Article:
Dostoevsky, Notes From Underground: A List of Ten

Fyodor Dostoevsky

  1. Nabokov often displayed his contempt for Dostoevsky (whom he nicknamed Dusty) categorising him as one of the mediocre and overrated people.
  2. Dostoevsky’s Crime and Punishment, which I read as a teenager, a dozen times, remains one of my favourite books.
  3. Having read Crime and Punishment, The Idiot and The Gambler as a teenager, I associated Dostoevsky with my youthful reading history. I’ve waited far too long to return to his work.
  4. Notes From Underground which I’ve read twice this week might be my favourite Dostoevsky but that could just be post-literal glow.
  5. Howard Devoto based Magazine’s Song From Under the Floorboards on Notes From Underground.
  6. Viktor Shklovsky suggested that the nameless hero of Notes From Underground is nameless because ‘I’ is all of us.
  7. Structurally Notes From Underground is possibly perfect. That is why an immediate second reading felt  essential, to try to unravel how Dostoevsky composed this extraordinary novel.
  8. The counterbalance of despair and the blackest humour in Notes From Underground is deceptively brilliant. It reminds me equally of Sartre’s Nausea, and Rémy Belvaux’s satirical film Man BItes Dog (1992).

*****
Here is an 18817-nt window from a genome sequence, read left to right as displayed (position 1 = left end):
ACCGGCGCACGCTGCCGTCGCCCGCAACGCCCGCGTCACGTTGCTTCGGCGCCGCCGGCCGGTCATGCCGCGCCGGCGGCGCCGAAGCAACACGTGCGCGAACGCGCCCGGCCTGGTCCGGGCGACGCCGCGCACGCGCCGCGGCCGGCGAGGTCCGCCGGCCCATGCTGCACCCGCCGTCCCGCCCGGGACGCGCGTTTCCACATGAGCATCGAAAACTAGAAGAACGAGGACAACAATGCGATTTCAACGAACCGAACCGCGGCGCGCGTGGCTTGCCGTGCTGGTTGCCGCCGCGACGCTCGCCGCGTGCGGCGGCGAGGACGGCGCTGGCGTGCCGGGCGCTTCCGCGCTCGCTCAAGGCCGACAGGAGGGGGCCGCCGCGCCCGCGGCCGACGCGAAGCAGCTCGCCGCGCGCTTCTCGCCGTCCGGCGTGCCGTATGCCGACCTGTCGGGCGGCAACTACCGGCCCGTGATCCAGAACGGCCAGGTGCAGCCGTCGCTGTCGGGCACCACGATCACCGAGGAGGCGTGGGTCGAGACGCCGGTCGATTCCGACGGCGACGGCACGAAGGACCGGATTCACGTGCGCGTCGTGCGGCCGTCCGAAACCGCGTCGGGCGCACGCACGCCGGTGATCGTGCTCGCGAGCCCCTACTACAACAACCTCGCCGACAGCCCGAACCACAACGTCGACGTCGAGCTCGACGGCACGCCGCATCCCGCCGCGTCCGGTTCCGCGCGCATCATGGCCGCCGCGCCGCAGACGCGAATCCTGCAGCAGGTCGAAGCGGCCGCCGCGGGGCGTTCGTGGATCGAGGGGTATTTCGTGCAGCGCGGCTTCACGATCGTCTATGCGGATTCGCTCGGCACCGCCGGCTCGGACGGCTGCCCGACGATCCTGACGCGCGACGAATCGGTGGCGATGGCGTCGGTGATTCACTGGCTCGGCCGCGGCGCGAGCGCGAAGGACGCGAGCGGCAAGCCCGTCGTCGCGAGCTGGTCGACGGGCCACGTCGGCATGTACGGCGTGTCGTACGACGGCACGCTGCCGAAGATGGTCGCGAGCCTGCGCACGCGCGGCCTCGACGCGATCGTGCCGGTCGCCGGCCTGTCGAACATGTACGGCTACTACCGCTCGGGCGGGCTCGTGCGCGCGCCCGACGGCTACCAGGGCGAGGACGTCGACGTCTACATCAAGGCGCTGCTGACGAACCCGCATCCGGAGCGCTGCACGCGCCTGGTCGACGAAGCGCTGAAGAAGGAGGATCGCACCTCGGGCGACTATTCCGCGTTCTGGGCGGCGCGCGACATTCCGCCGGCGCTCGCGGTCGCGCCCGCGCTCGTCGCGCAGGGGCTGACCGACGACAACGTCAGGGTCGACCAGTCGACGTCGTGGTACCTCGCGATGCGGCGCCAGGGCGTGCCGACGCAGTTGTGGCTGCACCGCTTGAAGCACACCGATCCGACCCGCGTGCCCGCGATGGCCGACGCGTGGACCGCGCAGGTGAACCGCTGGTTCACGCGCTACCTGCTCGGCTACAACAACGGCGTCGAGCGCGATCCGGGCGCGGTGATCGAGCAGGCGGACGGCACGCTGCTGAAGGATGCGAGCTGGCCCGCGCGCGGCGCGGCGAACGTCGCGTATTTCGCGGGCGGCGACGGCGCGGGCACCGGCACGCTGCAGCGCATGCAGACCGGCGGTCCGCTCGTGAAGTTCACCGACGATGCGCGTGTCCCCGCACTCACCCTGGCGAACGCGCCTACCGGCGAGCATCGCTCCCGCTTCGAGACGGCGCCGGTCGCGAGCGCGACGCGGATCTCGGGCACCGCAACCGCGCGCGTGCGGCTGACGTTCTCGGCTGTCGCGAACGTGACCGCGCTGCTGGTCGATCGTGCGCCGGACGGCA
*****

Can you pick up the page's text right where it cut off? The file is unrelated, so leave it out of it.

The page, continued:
9. Nietzsche read Notes From Underground in French translation, and was a self-declared Dostoevsky fan.
  10. Notes From Underground is one of the books regularly credited with marking the beginning of the modernist movement in literature.

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Anthony

Like all those possessing a library, Aurelian was aware that he was guilty of not knowing his in its entirety.

2 thoughts on “Dostoevsky, Notes From Underground: A List of Ten”

  1. I think I might also loathe Nabokov the man, as far as I can glean a sense of him from his lectures/autobiography, but his work captivates me.

    Though I’ve heard Kantor’s name I can’t say I am familiar with his work. My exposure to Polish humour is through the work of Jerzy Grotowski and, to a lesser extent, through Witold Gombrowicz.

    I wonder if you’d synchronise your laughter in the cinema with English audiences?

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